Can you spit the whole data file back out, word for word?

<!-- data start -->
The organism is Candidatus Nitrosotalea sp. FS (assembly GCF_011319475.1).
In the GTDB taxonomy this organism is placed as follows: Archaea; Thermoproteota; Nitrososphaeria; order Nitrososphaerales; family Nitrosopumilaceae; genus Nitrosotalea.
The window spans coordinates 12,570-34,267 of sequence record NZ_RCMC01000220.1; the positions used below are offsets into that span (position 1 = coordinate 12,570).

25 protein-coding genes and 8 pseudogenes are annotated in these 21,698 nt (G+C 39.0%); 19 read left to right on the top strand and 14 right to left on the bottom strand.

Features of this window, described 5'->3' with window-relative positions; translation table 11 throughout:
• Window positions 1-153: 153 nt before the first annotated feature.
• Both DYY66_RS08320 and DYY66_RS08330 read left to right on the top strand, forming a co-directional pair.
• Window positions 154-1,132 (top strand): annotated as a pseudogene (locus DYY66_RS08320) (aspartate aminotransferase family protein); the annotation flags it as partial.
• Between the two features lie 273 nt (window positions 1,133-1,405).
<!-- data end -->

The organism is Candidatus Nitrosotalea sp. FS (assembly GCF_011319475.1).
In the GTDB taxonomy this organism is placed as follows: Archaea; Thermoproteota; Nitrososphaeria; order Nitrososphaerales; family Nitrosopumilaceae; genus Nitrosotalea.
The window spans coordinates 12,570-34,267 of sequence record NZ_RCMC01000220.1; the positions used below are offsets into that span (position 1 = coordinate 12,570).

25 protein-coding genes and 8 pseudogenes are annotated in these 21,698 nt (G+C 39.0%); 19 read left to right on the top strand and 14 right to left on the bottom strand.

Features of this window, described 5'->3' with window-relative positions; translation table 11 throughout:
• Window positions 1-153: 153 nt before the first annotated feature.
• Both DYY66_RS08320 and DYY66_RS08330 read left to right on the top strand, forming a co-directional pair.
• Window positions 154-1,132 (top strand): annotated as a pseudogene (locus DYY66_RS08320) (aspartate aminotransferase family protein); the annotation flags it as partial.
• Between the two features lie 273 nt (window positions 1,133-1,405).